21 thoughts on “Jackson Hole 2013”

  1. Does anyone have any thoughts on tapering and whether it means that QE doesn’t work /the US economy is really getting better .

    There is a lot of money being pulled out of EM on the assumption of the latter.

  2. Hope The Guv’nor enjoyed the break and the .. er .. ‘costly continental’ breakfasts.

  3. @ECB

    ON Write_downs

    Eurozone:
    ‘Will Athens’ debt be written off?’
    26 August 2013 Presseurop Die Welt

    Remarks made by German Finance Minister Wolfgang Schäuble on further aid to Greece have triggered a debate on the cancellation of Athens’ debt, notes Die Welt.

    In an interview European Energy Commissioner Günther Oettinger gave to the daily, the German politician points out that cancellation is ”not on the agenda, but may not be ruled out in the future”. At the same time, ECB board member Jürgen Stark said it ”appears inevitable” that Greece’s public creditors will end up losing some of their money.

    http://www.presseurop.eu/en/content/news-brief/4085111-will-athens-debt-be-written

    I .. er .. agree with Jürgen Stark.

    @Jürgen Stark

    IMHO, it certainly appears inevitable that Ireland’s public creditors will end up losing some of their money.

  4. fyi – interesting take …

    Monday, August 26, 2013
    Fed’s Jackson Hole Participants to QE-Exit Whacked Emerging Economies: Drop Dead

    The latest Fed confab at Jackson Hole is demonstrating that central bankers were so keen to avoid taking much blame for the global financial crisis that they also failed to learn critical lessons from it. That lapse in turn is directly related to the present emerging markets upheaval that has the potential to morph into something worse

    Read more at http://www.nakedcapitalism.com/2013/08/feds-jackson-hole-participants-to-qe-exit-whacked-emerging-economies-drop-dead.html#BW32RIEpwtAfDb0e.99

  5. @ DO’D: Thanks for that NC link. This latest episode of financial exuberance has all the immutable characteristics of a slow-moving, grinding pyroclastic flow. It obliterates all in its path (and it can even flow uphill!).

    Moral: Do not build on the slopes of an active volcano. But folk do!

  6. @Brian Woods Snr.

    Geologically speaking, when the core melts at the confluence of two tectonic plates we will witness the financial equivalent of the China Syndrome; and methinks the financial system of odious debt needs to wipe most of itself out. Pity the humans …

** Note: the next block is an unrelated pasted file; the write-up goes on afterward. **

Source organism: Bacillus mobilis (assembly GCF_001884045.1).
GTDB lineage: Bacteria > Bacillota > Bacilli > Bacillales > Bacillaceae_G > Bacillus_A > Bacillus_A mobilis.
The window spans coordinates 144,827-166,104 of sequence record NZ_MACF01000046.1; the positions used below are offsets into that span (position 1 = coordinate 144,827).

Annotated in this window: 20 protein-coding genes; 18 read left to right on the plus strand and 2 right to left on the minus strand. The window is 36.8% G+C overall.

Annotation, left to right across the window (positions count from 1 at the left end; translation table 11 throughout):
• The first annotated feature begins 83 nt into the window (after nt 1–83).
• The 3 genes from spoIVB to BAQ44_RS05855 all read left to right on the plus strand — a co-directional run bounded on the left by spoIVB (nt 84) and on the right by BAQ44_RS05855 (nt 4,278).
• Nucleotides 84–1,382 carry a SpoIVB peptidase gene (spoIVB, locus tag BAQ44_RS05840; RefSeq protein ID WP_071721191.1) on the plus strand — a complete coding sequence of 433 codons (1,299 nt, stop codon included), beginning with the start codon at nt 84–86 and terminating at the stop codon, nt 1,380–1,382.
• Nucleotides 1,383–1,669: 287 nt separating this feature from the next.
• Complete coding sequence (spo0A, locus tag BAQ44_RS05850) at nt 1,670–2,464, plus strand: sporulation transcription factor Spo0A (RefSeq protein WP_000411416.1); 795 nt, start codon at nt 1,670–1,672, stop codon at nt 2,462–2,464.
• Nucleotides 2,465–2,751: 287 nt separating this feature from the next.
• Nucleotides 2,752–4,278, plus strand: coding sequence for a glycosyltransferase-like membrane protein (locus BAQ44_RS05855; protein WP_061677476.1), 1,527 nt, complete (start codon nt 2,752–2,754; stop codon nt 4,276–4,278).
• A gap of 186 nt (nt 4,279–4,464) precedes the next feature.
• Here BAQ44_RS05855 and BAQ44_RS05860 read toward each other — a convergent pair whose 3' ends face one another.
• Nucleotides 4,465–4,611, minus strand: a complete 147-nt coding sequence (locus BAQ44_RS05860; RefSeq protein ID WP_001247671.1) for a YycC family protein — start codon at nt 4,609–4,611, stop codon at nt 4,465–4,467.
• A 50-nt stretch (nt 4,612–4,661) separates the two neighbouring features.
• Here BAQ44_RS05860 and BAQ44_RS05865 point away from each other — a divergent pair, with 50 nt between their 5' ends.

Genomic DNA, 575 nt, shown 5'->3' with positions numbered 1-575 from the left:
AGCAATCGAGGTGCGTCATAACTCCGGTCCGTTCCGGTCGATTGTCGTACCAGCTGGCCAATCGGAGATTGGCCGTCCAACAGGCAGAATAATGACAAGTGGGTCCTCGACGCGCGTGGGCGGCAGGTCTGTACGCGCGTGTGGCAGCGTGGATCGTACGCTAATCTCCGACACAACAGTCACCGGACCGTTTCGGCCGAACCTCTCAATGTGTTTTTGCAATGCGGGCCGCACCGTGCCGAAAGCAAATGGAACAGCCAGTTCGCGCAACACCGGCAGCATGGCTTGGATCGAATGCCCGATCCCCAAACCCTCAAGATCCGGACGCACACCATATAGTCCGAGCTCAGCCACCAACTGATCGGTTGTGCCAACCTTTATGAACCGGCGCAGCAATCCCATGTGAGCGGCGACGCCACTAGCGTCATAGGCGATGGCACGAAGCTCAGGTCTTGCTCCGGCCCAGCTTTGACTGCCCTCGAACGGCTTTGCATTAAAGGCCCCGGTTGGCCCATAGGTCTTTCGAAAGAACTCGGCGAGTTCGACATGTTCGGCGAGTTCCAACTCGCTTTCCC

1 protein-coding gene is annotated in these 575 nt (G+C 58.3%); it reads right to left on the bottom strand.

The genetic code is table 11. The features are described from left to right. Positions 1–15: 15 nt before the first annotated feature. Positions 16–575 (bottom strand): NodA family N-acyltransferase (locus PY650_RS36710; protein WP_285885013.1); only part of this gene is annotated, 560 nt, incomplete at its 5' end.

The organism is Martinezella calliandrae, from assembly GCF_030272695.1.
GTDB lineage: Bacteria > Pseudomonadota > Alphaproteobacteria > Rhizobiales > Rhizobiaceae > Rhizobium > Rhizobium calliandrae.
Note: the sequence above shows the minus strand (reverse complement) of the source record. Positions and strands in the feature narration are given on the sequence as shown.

7. fyi – more of it

    Capital Flight: Currencies Plunge Rapidly in Asian Economies
    By Wieland Wagner

    As the credit glut in the US nears an end, the currencies of developing countries like India, Thailand and Indonesia are plummeting. Now there are fears that a redux of the 1997 market crash is on the horizon.

    […] Until recently, the so-called BRICS countries — Brazil, Russia, India, China and South Africa — were seen as winners in the 2008 global financial crisis. Economists even predicted that these ascending countries would be able to “decouple” themselves economically from crisis-ridden Europe and the US. Instead, those countries are now quaking at the prospect of an end to the flow of so-called “hot money” from the US.

    http://www.spiegel.de/international/world/currency-crisis-hits-developing-countries-in-asia-and-elsewhere-a-918714.html#ref=nl-international

  8. Helene Rey’s paper is on the money, IMHO. Read it together with this one, which demonstrates exactly why John Stephens, in today’s FT, is a banker’s stooge. This crisis is not about current account balances, or ‘walls of savings’, it’s about egregious, unprecedented abuse of the credit system.

    http://www.bis.org/publ/work346.pdf

  9. @ Paul Quigley

    The conclusion of the BIS paper sums up the situation rather well.

    “We have argued that the fundamental weaknesses in the international monetary and financial system stem from the problem of “excess elasticity”: the system lacks sufficiently strong anchors to prevent the build-up of unsustainable booms in credit and asset prices (financial imbalances) which can eventually lead to serious financial strains and derail the world economy. Reducing this elasticity requires that anchors be put in place in the financial and monetary regimes, underpinned by prudent fiscal policies.

    Analytically, this paper is a plea for a more systematic inclusion of monetary and financial factors in current macroeconomic paradigms. The distinguishing characteristic of our economies is that they are monetary economies, in which credit creation plays a fundamental role. The financial system can endogenously generate financing means, regardless of the
    underlying real resources backing them. In other words, the system is highly elastic. And this elasticity can also result in the volume of financing expanding in ways that are disconnected from the underlying productive capacity of the economy. In macroeconomic models, the role of money and credit should be essential, not ancillary. This calls for a revival of an old and highly respected tradition in macroeconomics – one which, sadly, has been largely neglected in the current prevailing paradigm. ”